Washington's first administration closed in 1793. The Union then seemed complete. Two new States had been added—Vermont and Kentucky. Taxes were uncomplainingly borne. In Washington's second administration trouble arose with England over aggressions committed by her on our commerce, including the impressment of seamen seized on board our ships. Intense indignation arose throughout the country leading to proposals to cut off all intercourse with England. John Jay was sent over in order to try diplomatic persuasion, the result being a treaty so much disliked in America that Jay was burned in effigy, Hamilton stoned at a public meeting and Washington fiercely attacked. But the treaty prevailed and war with England, owing largely to Washington's strong hand and great popularity, was averted.

To the administration of John Adams belong the Alien and Sedition Laws, by which the President was empowered to banish suspected foreigners and restrictions were imposed on the freedom of the press. These became widely unpopular. The Government was declared to be a tyranny, the laws unconstitutional and Virginia and Kentucky almost rose in rebellion. It was on this issue that the Federalists were first overthrown in a Presidential election and the great era of Jeffersonian democracy was ushered in. The commercial troubles with England did not cease under Jefferson, but rather multiplied, until Jefferson was forced by public sentiment to recommend an embargo, under which no vessel, American or foreign, could leave an American port unless the President suspended the act. The effects of the embargo a year later were disappointing to the country. English and French trade had not been seriously injured, but American shipping had been crippled everywhere, our export trade almost destroyed, so that instead of $110,000,000 we sent abroad $22,000,000; farmers were threatened with ruin; New England ports ceased to perform their functions; and Virginia, unable to sell tobacco, found herself almost bankrupt. The embargo had been popular enough when imposed, but its effects finally aroused imperative demands for its discontinuance. Its chief distinction now is that it delayed for a few years a second war with England, inevitable since 1793, and finally taking place in 1812-1814.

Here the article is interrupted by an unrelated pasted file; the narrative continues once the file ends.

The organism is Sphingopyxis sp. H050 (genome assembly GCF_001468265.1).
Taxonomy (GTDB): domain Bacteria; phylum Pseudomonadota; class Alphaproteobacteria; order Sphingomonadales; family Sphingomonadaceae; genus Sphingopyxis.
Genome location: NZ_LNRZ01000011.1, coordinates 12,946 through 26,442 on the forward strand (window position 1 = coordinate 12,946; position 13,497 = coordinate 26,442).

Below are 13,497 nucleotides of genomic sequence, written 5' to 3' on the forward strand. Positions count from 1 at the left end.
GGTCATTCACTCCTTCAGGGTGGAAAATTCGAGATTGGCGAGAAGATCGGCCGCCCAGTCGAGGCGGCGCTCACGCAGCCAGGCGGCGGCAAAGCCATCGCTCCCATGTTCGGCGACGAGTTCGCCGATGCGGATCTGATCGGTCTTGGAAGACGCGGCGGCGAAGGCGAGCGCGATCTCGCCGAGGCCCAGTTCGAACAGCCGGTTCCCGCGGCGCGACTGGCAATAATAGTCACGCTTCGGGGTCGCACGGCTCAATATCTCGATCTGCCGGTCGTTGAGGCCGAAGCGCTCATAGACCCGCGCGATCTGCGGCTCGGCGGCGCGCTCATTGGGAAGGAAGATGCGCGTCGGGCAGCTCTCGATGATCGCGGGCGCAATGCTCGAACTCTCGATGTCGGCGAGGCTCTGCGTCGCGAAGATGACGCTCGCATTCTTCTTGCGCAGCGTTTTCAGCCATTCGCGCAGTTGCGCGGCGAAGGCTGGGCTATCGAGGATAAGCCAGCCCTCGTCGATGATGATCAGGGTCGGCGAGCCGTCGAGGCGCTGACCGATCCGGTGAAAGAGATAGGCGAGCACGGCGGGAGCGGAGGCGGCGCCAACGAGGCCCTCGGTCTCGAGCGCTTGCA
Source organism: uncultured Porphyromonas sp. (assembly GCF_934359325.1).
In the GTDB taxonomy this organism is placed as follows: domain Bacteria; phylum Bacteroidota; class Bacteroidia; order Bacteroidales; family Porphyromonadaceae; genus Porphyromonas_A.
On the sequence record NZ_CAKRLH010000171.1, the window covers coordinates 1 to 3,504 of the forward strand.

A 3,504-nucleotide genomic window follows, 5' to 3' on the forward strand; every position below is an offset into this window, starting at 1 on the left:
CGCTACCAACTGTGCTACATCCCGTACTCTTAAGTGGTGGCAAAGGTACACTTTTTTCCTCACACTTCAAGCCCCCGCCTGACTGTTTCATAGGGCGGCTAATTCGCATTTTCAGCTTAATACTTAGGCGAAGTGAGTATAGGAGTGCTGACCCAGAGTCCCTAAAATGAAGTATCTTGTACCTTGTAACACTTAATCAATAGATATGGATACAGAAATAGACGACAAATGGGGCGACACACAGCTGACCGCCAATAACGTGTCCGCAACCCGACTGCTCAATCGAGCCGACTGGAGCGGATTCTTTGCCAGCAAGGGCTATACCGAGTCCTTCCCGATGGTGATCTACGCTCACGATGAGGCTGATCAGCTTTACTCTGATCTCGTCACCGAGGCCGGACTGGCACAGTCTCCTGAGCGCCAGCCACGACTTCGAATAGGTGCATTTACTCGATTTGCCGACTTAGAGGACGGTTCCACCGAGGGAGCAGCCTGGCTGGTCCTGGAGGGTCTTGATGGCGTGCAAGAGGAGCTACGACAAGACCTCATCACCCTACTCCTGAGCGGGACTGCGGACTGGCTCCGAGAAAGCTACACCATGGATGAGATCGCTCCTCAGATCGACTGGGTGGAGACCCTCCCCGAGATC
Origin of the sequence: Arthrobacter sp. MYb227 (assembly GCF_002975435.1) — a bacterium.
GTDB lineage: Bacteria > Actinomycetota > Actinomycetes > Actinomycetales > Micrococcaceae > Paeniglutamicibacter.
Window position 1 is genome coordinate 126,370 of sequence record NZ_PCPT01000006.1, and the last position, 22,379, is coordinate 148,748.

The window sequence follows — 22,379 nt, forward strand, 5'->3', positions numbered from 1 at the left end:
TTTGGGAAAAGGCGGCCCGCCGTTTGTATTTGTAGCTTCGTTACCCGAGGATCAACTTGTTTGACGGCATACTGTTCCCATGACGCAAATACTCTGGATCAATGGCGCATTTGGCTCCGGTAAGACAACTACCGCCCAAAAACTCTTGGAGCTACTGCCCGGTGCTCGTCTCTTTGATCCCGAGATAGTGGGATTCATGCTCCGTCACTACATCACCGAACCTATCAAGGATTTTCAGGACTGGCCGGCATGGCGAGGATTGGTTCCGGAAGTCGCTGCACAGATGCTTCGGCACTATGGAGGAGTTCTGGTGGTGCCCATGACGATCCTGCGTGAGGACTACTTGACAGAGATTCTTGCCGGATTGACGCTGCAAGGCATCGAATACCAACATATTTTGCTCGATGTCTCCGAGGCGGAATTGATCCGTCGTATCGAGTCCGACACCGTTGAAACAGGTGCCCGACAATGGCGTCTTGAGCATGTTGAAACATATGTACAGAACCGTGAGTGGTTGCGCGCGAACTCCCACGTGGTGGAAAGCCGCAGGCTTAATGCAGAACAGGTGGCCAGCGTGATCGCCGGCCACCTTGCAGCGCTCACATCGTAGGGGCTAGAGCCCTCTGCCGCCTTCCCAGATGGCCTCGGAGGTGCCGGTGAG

Jefferson's administration nullified all Federalist predictions that dangers to the Union would follow it. Like many radicals, Jefferson in office was conservative. Under his administration, the country made advances, population pushed westward, and, except during the period of the embargo, commerce increased. By the purchase of Louisiana the area of the country was more than doubled; by the Lewis and Clark expedition, that vast Northwestern region was made known to the people and emigration eventually started into it, including the most distant regions on the Columbia River. In Jefferson's time came also the war with Tripoli, in which American seamen accomplished a feat which had baffled the European powers since the Middle Ages. They overthrew the corsairs of North Africa and put an end to the payment of tribute.

F. W. H.

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© 2002, 2003 by Lynn Waterman